Clinical Presentation and Laboratory Features in Pediatric Typhoid Fever Patient Susceptibility to First-line Antibiotic Therapy
Abstract: RTyphoid fever remainsa serious health problem in the world. The main cause of this disease is Salmonella enterica serovar Typhi. These microbes have developed resistance to first-line antibiotics (chloramphenicol, ampicillin, and co-trimoksazol) since 1950. Clinical presentation and laboratory features conducted in children infected with resistant strains tend to be more severe. The objective of this study was to determine the differences of clinical presentation and laboratory features in pediatric typhoid fever patient susceptibility to first-line antibiotics.
Methods: This was an analytical cross-sectional study of total 119 typhoid fever children with positive blood culture of Salmonella Typhi based on medical data in Department of Child Health Dr. Hasan Sadikin General Hospital, Bandung during 2008–2012. Inclusion criteria included 76 patients with age range 1–15 years old, given an antibiotic, and had susceptibility test done. Numerical variable was the duration of fever in patients after given an antibiotic. Categorical variable included hepatomegaly, diarrhea, platelet count at admission, and leukocyte count at admission. Data were analyzed using a Mann-Whitney and Chi-square test.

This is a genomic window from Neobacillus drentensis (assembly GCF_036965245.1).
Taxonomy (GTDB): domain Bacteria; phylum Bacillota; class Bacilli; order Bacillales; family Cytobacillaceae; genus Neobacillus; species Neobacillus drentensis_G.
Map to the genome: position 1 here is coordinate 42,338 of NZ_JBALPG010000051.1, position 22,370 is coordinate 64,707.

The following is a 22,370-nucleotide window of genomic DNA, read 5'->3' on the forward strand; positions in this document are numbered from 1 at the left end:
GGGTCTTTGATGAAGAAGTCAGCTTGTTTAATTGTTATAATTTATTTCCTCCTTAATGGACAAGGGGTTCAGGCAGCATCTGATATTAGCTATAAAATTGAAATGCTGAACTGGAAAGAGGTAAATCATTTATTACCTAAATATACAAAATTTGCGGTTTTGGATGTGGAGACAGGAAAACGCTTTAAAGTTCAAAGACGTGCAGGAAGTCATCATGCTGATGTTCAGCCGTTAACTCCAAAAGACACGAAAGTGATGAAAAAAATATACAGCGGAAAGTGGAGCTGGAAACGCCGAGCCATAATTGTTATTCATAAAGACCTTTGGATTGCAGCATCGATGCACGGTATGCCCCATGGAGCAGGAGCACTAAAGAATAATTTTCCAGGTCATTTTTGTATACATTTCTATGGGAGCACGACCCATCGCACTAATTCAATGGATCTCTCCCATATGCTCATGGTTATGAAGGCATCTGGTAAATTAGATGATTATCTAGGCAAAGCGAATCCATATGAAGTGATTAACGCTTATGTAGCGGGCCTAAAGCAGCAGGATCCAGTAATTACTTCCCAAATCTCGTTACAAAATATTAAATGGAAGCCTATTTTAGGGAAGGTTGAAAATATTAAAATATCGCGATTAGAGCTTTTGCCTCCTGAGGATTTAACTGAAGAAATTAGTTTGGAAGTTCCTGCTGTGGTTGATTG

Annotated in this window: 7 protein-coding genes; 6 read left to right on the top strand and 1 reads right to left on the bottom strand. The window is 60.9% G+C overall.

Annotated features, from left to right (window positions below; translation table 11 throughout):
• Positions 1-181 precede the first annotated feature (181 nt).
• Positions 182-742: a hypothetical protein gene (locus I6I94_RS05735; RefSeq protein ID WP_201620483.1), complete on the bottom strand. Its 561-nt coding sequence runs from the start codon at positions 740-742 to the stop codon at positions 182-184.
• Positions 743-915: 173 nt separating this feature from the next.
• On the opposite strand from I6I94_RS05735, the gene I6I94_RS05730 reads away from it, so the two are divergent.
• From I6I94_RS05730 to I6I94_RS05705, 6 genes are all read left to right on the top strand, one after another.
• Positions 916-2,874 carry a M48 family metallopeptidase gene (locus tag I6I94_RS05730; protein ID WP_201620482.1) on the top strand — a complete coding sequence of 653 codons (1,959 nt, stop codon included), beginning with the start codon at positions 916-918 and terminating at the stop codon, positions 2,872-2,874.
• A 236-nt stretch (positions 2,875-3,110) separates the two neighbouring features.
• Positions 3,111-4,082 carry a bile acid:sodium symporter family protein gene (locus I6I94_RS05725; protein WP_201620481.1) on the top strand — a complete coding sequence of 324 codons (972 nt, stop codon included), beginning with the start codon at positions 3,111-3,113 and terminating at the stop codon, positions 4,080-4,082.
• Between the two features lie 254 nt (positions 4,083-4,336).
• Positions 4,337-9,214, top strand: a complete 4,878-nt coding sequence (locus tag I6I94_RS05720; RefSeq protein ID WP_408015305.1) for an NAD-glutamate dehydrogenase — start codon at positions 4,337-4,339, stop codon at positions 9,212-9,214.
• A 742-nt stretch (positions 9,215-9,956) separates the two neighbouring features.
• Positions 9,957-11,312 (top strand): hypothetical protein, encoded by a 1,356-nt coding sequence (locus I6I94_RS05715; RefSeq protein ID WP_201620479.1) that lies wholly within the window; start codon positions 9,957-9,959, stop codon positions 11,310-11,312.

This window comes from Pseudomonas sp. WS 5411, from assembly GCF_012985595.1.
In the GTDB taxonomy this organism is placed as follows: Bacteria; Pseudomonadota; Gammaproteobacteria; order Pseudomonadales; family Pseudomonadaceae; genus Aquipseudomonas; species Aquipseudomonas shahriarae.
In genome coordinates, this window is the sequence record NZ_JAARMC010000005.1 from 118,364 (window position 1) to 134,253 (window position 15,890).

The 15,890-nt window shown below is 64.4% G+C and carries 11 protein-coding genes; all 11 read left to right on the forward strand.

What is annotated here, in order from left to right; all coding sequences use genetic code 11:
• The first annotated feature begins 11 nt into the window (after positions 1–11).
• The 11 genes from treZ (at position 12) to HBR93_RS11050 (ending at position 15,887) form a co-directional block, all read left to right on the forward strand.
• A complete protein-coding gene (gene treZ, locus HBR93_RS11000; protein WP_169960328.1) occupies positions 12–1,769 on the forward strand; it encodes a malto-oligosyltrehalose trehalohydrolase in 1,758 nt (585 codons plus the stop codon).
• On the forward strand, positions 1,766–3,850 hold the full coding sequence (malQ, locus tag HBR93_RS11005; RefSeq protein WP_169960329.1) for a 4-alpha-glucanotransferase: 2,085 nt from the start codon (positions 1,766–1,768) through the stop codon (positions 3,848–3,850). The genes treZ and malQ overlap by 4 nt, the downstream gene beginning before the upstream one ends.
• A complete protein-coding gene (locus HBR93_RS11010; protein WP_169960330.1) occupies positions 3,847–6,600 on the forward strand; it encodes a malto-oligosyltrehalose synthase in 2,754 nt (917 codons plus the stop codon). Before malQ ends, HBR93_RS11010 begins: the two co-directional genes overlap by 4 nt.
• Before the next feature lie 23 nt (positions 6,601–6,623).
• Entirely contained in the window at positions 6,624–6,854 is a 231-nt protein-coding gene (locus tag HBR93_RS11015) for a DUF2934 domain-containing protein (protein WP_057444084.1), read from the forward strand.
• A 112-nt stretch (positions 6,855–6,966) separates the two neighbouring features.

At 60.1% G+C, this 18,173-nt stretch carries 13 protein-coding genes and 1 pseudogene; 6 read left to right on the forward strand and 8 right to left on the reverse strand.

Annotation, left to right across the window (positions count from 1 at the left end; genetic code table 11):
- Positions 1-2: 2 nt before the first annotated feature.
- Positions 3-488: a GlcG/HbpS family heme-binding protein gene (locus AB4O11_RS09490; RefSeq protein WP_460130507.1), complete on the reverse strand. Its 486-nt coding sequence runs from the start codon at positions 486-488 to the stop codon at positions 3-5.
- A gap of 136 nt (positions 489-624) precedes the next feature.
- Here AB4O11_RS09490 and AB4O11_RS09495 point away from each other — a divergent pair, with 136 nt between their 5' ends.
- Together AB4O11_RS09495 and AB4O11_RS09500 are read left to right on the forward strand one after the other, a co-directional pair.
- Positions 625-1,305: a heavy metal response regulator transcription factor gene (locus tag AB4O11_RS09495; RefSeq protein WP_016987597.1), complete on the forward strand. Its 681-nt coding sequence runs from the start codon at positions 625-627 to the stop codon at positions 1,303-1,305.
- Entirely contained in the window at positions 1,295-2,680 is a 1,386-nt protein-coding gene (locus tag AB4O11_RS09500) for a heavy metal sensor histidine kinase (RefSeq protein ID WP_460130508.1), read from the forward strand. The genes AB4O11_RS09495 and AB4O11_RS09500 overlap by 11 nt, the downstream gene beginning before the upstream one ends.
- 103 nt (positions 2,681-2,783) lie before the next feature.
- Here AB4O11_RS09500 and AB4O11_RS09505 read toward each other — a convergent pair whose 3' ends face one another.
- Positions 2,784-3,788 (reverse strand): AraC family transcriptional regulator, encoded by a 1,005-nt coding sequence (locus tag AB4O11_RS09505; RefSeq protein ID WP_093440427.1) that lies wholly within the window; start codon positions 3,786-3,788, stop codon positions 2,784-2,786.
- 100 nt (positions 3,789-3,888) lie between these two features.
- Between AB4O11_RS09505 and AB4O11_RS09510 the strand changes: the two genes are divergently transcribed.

Results: There was no statistically significant difference in the duration of fever, leucocyte count at admission, and thrombocyte count at admission between sensitive and resistant response to chloramphenicol, ampicillin, and co-trimoksazol (p>0.05). Leucocyte count at admission in children with sensitive and resistant strain to ampicillin almost showed a difference (p=0.07) but still not statistically significant difference.
Conclusions: There is no difference of clinical presentation and laboratory features in pediatric typhoid fever patient susceptible to first-line antibiotics.
Author: Dewi Ratnasari, Djatnika Setiabudi, Lulu Eva Rakhmilla
Journal Code: jpkedokterangg150320